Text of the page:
January moments

January 13, 2013 § Leave a comment

– At QVB the other day, a lady tapped me on the shoulder and directed me to another lift in a corner, after observing that Abi and I had missed the high-traffic one in the middle of the floor.

– My friend Ashley came over and stayed to talk to me for 30 minutes.

– My brother and Marina babysat Abi for 4 hours while I went to watch The Hobbit, and afterwards invited me to stay for dinner.


Gratitude Catalog

January 13, 2013 § Leave a comment

This year I’m going to try to record moments of happiness.

On a high

October 9, 2012 § Leave a comment

This is going to sound really cheesy, stupid, and sentimental, but having a baby has saved me. Just over a year ago, I felt lost, confused, and it seemed like my life was going nowhere. I worked, made good money, had close friends, but every morning I felt empty. At first I thought I was depressed, so I went to see a psychologist. I later realized it was because, at that time, I had surrounded myself with a complete jerk, who brought me down, and down very low. I’ve mentioned this before, but it helps to tell myself again. Soon after, a quick chain of events led to becoming pregnant by accident (not by afore-mentioned jerk, thankfully), and now, looking after a 5-month old on my own. I thought it would be harder, but it’s not. Her smiles in the morning make my heart burst. My life makes complete sense now. Nothing else matters. My daughter will be reading this in the future, so, my baby girl, when you’re old enough to read and understand this, you saved me. So, thank you.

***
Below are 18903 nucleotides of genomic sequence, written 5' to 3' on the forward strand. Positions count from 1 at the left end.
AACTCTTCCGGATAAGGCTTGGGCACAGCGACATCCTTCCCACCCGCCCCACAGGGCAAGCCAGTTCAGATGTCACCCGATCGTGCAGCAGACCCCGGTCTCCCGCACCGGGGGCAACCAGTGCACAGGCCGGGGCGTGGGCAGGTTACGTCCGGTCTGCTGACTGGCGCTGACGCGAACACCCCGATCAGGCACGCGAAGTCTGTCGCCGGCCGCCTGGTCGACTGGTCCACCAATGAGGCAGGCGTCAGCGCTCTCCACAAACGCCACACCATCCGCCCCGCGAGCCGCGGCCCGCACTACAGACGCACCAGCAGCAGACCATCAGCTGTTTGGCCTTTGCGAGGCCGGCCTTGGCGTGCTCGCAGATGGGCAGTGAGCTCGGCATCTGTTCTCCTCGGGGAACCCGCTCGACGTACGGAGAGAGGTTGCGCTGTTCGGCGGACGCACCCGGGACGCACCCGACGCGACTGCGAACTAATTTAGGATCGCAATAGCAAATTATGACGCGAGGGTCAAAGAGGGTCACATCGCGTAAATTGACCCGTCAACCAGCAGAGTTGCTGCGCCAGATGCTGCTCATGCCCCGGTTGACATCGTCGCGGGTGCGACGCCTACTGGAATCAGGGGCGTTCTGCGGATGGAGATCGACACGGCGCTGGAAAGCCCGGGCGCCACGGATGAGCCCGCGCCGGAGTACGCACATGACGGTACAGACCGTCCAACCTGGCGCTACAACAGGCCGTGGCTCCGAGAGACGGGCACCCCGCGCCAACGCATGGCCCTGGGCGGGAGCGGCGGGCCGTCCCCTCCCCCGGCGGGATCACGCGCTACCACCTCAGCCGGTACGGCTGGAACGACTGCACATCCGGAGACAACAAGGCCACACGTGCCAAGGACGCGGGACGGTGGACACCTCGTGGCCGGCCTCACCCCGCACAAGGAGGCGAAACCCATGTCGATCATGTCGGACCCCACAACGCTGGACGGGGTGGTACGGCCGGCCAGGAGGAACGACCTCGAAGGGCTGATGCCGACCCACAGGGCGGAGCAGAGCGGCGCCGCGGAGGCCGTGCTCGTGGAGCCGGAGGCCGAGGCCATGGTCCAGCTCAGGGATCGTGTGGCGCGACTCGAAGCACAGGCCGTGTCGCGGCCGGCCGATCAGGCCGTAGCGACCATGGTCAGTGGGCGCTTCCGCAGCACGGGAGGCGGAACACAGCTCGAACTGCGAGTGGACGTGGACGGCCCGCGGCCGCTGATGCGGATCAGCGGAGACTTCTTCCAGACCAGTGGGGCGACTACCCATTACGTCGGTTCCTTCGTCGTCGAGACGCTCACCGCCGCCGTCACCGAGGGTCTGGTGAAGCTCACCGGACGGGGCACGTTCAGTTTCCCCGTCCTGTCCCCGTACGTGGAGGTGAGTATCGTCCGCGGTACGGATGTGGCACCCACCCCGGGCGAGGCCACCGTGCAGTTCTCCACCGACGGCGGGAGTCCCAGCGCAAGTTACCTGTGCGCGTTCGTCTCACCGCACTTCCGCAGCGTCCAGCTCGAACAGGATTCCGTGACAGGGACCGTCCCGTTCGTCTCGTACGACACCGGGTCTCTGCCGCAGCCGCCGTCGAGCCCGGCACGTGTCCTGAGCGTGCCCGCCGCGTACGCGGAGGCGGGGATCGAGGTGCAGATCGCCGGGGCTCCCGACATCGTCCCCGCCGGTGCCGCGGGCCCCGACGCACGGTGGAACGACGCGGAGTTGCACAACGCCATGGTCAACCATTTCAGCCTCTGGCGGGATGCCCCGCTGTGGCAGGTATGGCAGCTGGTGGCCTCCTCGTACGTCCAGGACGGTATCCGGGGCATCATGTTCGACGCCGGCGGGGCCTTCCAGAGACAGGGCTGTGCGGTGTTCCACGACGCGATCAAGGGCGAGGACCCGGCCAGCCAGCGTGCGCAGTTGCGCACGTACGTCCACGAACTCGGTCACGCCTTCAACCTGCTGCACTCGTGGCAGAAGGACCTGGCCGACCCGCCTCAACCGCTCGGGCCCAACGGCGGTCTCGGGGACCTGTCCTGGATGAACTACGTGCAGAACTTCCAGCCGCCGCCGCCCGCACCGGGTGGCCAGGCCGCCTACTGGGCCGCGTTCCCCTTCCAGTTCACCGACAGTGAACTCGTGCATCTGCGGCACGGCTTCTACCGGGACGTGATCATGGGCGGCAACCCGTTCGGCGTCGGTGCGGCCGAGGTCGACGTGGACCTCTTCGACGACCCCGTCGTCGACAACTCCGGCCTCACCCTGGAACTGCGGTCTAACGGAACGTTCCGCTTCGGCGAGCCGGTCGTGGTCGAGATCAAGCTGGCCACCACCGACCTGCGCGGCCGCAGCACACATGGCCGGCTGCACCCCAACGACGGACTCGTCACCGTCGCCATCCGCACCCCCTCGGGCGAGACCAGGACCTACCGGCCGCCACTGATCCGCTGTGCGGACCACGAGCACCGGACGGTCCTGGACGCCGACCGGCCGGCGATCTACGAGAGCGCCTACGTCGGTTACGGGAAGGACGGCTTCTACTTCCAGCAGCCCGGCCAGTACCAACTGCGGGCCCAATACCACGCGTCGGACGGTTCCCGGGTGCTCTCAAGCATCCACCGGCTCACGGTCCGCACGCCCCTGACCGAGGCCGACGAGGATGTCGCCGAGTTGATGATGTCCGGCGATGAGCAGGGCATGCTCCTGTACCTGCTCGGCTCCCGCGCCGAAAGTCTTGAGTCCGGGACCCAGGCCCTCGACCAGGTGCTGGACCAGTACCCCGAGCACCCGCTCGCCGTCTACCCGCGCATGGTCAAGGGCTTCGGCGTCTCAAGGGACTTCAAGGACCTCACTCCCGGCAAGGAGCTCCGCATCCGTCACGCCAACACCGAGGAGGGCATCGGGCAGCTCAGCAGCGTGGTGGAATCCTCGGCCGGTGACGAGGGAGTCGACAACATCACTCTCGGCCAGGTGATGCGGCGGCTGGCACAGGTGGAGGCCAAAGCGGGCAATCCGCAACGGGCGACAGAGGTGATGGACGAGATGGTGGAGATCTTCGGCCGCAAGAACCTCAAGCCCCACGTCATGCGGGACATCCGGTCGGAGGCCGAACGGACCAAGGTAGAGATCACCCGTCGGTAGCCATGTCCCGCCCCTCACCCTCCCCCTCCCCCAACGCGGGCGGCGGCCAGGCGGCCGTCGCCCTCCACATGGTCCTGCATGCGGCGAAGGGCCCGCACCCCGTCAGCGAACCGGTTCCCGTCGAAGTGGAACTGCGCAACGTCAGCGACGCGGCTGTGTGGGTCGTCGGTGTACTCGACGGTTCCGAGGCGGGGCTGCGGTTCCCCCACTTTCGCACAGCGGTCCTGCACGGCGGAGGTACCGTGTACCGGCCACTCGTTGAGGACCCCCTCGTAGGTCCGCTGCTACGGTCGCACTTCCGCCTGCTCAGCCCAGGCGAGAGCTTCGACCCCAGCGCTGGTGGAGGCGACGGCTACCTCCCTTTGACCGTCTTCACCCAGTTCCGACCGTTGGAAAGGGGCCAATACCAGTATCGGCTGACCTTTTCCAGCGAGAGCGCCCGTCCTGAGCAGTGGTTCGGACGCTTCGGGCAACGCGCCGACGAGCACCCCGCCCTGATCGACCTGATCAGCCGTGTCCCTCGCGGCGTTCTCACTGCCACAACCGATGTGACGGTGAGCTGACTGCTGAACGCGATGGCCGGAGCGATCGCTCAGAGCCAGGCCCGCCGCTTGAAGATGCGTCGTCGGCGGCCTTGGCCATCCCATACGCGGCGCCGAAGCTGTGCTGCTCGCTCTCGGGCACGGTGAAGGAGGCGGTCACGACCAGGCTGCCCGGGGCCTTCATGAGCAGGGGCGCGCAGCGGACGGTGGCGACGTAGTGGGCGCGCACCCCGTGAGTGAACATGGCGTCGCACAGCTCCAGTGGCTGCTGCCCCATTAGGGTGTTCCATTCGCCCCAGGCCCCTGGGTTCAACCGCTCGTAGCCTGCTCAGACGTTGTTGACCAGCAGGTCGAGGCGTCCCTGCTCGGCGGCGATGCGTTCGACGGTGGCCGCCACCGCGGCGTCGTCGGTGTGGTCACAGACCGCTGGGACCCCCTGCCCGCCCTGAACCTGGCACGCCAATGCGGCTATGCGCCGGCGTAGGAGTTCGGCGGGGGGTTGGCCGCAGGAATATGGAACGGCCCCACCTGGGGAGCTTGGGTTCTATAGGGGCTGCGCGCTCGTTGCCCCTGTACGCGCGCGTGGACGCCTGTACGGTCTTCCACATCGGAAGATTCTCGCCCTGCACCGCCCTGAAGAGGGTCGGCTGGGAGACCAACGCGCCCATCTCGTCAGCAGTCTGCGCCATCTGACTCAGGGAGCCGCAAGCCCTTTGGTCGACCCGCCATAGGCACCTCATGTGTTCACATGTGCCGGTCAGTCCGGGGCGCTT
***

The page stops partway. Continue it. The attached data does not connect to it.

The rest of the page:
October 3, 2012 § Leave a comment

Long before my daughter was born, I prepared myself, for the sleepless nights.

She slept through the night from 6 weeks old, and still does. I sleep better now than before she was born.

I prepared myself, for the fussing and crying, and the mental exhaustion.

She hardly fusses, cries very little, and is easily soothed by some milk, sleep, and cuddles.

I prepared myself, for the lack of time to do anything, such as showering and eating.

She is so well-behaved, I have time to shower, put make-up on, clean, and cook. With no external help.

What I wasn’t prepared for, was the enormous amount of love I never knew I had for one tiny human being.

The two of us

September 6, 2012 § Leave a comment

Last week, I was lamenting to my cousin that there wasn’t a large online community for single parents, so she suggested that I write something for her blog, which I’m re-posting here:

If someone asked me this time last year, what my life would be like just one year later, I would never have answered ‘I’m going to be a single mother’. Like many professional women in their thirties, I’ve let other experiences come first: career, travelling, having fun while I had no commitments. Having children was something I wanted to do eventually, but with the end of a toxic relationship at 32 and disillusioned with dating in general, that prospect seemed far away.

One fine day, I met someone. He was only in town for a few days, but we became infatuated with each other immediately. As a result, we were careless, and a few weeks after he left, I discovered what I thought would never happen for me: I was pregnant. I knew I wanted to keep the baby.

He was in the US military, lived a life of transience, and thought there would be no future for us. Heartbroken, I told him I would expect nothing from him, and went through 9 months of pregnancy alone. Despite bouts of loneliness and doubt, I enjoyed my pregnancy, even though I was often the only one by myself at every ultrasound and doctor’s appointment. As every pregnant woman knows, there are days filled with worry, and there are days filled with excitement. Even though physically I had no one to share those days with, I continued e-mailing him updates and pictures whether he wanted them or not. Sometimes he was interested, sometimes he was indifferent.